BOSTON (Reuters) - The New Hampshire Democratic Party on Friday said Mitt Romney's presidential campaign may have violated election finance laws by funneling "soft money" into the Republican frontrunner's White House bid.

The party filed a complaint with the Federal Election Commission (FEC) suggesting that Romney could be funneling unlimited "soft money" through his state political action committees (PACs) to his federal presidential campaign.

Strict limits exist under the Federal Election Campaign Act on contributions an individual can make to a federal election campaign, compared with the unlimited funds that can be sent to a PAC by individuals or corporations.

"Credible evidence suggests laws may have been broken by Romney using 'soft money' corporate, unlimited donations to fund (his) presidential campaign," the party said.

Romney has been an aggressive fundraiser in recent years through his national Free and Strong America PAC, based in Lexington, Massachusetts, and state PACs nominally located in Alabama, New Hampshire, Iowa, Michigan, and South Carolina.

Holly Shulman, communications director of the New Hampshire Democratic Party, said the financing effort "reeks of an Enron-style accounting scheme." Enron was a U.S. energy company that went bankrupt after a massive accounting fraud.

"The evidence on the public record suggests that Mr. Romney may have used funds from his federal and state PACs to pay for expenses that should have been paid for by his presidential campaign," said the six-page complaint, which was shown to Reuters.

In turn, evidence shows that many big donors to the state PACs did so anticipating a Romney presidential bid, the Democratic Party said in the complaint.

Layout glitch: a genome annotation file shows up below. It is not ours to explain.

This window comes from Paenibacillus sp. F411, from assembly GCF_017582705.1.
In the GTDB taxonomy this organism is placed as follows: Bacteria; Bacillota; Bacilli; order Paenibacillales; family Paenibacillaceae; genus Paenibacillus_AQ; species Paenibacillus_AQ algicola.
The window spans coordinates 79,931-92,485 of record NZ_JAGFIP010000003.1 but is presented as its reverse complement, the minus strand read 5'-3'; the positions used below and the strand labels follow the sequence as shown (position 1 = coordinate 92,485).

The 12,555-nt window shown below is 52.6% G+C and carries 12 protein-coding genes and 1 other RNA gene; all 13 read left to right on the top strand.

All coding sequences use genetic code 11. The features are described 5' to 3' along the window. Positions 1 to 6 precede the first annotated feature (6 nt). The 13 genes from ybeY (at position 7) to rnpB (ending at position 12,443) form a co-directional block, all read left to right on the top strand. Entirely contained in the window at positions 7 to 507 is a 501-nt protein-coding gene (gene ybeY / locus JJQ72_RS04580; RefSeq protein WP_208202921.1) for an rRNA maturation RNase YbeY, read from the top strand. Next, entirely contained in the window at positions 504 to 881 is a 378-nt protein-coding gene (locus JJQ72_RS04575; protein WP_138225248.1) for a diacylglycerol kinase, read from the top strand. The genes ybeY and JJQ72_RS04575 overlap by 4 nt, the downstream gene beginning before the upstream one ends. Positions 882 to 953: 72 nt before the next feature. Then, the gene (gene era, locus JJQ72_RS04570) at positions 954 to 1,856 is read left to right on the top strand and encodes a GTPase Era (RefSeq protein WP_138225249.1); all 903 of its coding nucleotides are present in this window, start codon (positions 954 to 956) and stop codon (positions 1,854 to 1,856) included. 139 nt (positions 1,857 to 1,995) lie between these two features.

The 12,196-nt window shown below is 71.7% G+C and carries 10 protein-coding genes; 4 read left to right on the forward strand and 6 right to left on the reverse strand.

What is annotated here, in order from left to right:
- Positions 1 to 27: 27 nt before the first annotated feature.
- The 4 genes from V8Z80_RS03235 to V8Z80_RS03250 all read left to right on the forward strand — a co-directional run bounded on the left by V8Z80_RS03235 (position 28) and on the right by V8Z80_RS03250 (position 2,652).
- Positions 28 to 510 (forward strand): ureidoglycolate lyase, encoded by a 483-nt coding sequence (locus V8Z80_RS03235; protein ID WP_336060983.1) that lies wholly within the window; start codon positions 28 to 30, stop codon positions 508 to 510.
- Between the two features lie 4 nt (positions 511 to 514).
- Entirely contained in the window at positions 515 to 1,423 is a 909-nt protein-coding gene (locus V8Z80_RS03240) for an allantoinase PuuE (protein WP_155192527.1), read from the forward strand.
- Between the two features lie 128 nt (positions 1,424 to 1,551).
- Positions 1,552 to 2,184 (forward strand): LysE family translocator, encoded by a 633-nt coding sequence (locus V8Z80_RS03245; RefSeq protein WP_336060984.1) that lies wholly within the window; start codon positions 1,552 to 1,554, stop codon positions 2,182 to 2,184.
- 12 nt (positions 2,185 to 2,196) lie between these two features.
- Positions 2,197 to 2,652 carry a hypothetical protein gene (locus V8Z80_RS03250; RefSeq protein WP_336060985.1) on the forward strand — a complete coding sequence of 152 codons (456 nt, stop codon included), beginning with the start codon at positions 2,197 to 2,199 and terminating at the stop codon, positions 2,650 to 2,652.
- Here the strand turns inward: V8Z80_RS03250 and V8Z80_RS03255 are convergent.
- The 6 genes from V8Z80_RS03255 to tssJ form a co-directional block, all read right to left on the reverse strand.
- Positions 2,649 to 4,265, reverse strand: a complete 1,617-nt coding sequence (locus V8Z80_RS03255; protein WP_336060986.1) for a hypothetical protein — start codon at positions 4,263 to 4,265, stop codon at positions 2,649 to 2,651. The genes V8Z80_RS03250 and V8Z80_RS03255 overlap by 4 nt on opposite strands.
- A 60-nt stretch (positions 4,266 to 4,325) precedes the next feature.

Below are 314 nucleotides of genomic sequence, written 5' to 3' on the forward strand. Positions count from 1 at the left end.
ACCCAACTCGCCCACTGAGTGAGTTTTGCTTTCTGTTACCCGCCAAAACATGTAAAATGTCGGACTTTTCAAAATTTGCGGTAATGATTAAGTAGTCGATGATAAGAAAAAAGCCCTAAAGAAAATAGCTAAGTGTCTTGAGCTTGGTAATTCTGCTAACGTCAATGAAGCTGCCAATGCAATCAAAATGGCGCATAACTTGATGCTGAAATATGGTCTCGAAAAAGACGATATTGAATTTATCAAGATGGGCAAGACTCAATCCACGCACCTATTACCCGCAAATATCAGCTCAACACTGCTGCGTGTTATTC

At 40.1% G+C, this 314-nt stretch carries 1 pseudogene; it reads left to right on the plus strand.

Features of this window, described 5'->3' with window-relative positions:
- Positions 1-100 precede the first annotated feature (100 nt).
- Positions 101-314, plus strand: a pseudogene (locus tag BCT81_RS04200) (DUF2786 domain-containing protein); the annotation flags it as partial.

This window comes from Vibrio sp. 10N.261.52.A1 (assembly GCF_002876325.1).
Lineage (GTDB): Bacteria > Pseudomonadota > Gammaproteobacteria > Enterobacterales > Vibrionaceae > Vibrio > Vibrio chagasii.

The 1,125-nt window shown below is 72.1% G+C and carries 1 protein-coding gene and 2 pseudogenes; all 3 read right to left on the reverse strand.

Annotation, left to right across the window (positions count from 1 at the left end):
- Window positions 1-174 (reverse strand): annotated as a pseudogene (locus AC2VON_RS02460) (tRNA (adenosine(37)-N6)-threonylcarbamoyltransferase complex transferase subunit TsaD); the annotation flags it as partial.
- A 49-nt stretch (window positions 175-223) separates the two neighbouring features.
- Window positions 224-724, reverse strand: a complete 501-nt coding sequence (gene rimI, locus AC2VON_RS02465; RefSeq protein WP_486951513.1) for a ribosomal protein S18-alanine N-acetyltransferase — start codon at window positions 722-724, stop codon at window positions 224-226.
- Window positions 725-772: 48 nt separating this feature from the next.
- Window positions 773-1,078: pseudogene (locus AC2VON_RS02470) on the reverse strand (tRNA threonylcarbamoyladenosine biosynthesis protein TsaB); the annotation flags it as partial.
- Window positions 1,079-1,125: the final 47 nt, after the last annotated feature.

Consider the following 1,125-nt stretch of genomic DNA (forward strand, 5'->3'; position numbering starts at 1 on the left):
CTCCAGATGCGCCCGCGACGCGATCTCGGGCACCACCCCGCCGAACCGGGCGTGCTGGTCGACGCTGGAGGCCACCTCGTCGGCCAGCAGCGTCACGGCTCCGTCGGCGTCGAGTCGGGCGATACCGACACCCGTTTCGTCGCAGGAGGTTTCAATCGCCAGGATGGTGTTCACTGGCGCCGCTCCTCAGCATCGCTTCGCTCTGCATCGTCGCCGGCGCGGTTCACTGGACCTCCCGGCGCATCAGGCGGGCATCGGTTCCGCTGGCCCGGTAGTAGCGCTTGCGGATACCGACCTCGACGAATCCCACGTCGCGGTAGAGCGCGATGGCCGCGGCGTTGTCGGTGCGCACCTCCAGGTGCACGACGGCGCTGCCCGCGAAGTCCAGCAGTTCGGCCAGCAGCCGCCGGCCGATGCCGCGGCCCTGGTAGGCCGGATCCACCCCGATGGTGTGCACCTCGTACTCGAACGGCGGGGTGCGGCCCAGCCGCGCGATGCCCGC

A PAC refers to a group organized to elect political candidates or to advance a political issue or legislation.

Romney campaign official Andrea Saul termed the complaint "totally political."

"For those wondering what the Obama jobs plan entails, it apparently involves hiring more lawyers at the FEC to handle frivolous complaints filed by his (President Barack Obama's) minions," Saul said.

The complaint also said that Romney used funds from the state PACs to pay top campaign staffers and consultants planning his presidential run, and that even coffee purchases by Romney's political staff were divided up and apportioned across the array of Romney's committees.

Romney's fundraising apparatus, along with his personal fortune, has made him a frontrunner to win the 2012 Republican primary and the right to challenge Obama in the election.

A former Massachusetts governor, Romney lost the 2008 Republican presidential nomination to John McCain and has high name recognition among voters.

Romney said on April 11 he was forming an "exploratory committee" to raise money for a challenge to Obama -- a step still short of announcing a full-blown presidential bid.

In its complaint, the Democrats called Romney "a declared Presidential candidate" who should have become subject to the ban on soft money contributions at least when the exploratory committee was announced.

(Reporting by Ros Krasny; Editing by Paul Simao)

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